Regents reflect on Mason's presidency


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The state Board of Regents voted to name University of Iowa President Sally Mason “president emeritus” upon her retirement and follow post-retirement guidelines in her original 2007 contract.

“My request to become an emeritus president is so that I can maintain my connection to the University of Iowa in perpetuity,” Mason said. “This has been a very important part of my life.”

Mason will receive 60 percent of her current $525,828 salary, or nearly $315,500, during her transition year. She will also retain tenure as a professor and have full office and secretarial support.
Her ongoing deferred compensation plan will be in effect as well, paying out $625,000 after June 2016.

Regent President Bruce Rastetter said there is a “distinct possibility” regents will appoint an interim president after Mason’s retirement July 31.

In closed session in the IMU on Tuesday, the regents evaluated Mason’s performance. The regents then reconvened in an open session where, after many of the regents praised Mason’s performance, they officially accepted her resignation.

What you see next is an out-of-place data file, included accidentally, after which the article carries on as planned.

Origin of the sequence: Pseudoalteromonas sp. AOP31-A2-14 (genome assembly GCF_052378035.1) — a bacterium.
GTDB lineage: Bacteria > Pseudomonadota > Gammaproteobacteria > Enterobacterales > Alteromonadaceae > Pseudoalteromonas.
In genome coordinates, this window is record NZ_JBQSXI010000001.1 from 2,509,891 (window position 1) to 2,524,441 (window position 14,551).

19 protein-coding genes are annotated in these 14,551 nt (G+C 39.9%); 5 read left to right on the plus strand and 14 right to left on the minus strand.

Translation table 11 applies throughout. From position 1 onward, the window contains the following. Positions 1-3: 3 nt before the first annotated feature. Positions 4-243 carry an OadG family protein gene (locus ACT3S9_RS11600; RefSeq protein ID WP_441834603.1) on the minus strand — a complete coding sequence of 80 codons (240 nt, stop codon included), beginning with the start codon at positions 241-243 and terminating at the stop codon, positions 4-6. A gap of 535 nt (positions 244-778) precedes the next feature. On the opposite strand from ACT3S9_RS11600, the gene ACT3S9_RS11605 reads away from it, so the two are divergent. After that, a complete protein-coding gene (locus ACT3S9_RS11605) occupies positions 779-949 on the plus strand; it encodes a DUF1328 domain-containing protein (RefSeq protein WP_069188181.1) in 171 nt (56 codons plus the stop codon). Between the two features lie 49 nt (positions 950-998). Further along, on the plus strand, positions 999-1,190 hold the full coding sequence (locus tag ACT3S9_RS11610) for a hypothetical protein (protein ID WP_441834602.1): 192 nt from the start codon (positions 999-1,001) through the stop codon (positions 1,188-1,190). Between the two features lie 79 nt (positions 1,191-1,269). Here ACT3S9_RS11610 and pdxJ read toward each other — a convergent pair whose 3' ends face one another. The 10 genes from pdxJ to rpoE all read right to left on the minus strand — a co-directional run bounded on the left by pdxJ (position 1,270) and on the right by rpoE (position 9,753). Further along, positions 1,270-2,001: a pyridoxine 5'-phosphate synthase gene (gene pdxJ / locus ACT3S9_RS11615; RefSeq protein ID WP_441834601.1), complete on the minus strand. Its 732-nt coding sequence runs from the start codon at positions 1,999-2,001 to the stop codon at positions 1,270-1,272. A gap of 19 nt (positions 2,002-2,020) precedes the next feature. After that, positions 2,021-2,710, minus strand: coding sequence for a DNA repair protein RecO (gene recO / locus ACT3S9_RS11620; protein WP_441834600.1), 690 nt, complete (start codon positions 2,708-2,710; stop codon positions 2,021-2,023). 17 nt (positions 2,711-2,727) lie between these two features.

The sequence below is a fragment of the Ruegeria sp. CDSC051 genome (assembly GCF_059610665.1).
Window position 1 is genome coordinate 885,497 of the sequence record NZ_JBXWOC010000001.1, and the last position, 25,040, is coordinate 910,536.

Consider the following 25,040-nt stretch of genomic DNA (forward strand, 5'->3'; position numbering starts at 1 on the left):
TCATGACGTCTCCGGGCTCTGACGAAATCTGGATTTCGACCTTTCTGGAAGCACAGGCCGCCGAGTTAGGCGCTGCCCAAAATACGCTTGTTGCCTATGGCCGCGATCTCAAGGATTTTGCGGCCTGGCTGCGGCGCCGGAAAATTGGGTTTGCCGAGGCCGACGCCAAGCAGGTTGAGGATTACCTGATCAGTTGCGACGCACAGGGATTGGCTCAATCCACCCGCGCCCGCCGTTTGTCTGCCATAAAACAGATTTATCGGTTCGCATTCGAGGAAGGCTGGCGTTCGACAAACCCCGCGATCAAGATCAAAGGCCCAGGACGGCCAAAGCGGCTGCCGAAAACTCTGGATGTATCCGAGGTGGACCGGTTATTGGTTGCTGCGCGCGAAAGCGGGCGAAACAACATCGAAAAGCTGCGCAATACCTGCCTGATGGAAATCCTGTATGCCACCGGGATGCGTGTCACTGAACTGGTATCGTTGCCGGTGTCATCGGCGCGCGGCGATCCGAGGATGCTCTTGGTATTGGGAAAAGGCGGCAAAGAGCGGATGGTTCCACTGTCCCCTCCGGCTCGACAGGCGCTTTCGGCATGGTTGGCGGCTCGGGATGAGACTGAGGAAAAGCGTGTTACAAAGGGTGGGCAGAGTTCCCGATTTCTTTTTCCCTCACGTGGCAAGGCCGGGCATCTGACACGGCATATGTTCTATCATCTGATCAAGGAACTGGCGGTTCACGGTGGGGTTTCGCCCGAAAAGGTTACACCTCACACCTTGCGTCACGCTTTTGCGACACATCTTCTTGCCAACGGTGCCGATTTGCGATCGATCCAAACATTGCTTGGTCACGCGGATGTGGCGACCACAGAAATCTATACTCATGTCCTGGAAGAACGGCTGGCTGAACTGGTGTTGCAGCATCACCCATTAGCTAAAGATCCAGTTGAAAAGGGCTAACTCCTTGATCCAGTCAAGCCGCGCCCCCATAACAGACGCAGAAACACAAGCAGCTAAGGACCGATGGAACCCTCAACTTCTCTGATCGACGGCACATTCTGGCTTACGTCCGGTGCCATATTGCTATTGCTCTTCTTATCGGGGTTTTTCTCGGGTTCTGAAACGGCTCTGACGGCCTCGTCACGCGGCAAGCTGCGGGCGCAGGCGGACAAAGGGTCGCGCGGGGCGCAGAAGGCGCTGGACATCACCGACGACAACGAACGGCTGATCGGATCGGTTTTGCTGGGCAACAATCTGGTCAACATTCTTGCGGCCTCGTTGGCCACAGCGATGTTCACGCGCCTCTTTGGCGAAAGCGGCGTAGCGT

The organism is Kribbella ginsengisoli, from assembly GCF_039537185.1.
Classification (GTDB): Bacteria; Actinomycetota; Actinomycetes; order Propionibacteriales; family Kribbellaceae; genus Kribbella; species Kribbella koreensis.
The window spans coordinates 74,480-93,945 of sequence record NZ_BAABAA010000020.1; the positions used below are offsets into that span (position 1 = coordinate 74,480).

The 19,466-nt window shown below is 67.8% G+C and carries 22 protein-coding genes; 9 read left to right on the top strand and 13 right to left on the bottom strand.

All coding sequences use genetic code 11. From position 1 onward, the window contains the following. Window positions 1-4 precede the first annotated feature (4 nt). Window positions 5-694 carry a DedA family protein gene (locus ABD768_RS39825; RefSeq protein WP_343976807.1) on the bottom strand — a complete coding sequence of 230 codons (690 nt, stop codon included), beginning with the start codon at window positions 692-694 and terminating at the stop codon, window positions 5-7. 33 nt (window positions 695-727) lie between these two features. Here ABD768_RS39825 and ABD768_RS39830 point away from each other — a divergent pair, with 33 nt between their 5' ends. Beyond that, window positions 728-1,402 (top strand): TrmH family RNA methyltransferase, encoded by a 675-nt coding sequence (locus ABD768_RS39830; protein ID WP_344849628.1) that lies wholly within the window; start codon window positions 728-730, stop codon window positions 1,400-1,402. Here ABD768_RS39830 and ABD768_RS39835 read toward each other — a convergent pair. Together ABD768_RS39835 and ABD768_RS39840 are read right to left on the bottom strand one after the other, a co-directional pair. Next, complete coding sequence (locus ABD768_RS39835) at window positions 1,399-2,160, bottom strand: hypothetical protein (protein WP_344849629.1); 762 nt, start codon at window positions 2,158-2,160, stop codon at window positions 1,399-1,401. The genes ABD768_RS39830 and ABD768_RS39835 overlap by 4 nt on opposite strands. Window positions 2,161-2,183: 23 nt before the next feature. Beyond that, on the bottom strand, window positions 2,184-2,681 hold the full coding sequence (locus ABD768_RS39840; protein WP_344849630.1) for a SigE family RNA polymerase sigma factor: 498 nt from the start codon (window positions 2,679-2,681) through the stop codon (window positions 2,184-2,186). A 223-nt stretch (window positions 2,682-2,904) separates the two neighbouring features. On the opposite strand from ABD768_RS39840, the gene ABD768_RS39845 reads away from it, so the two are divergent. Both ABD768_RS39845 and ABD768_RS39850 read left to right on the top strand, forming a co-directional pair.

In general, regents said during the open meeting portion they had very positive feelings about Mason’s tenure, which, they said, was a significant step forward for the university.

“[Hers] is a vision of transformational development putting us in a position in the years decades to come to be an efficient, high quality education that is affordable to our families and our first generation families in the state of Iowa,” said Regent Larry McKibben.

Mason’s tenure at the UI has been marked by challenges such as the 2008 flood causing almost $1 billion worth of damage on campus, the recession’s effects on the university’s budget, and students’ abilities to pay tuition.

Several flares of sexual assault-related controversy and communication issues also marked her tenure.

“[Mason] has responded to many changing circumstances beyond her control,” said Regent Ruth Harkin. “And throughout has been honest with [the regents] and has been very, very ethical.”

For her last six months as UI president, Mason said, she plans to remain very involved in her current fundraising projects. She said she would continue this effort until she turns her responsibilities, including her $1.7 billion goal, over to a new president.

“We’re going to work very hard to condition the university for that campaign to be concluded very successfully by the end of the campaign day.”

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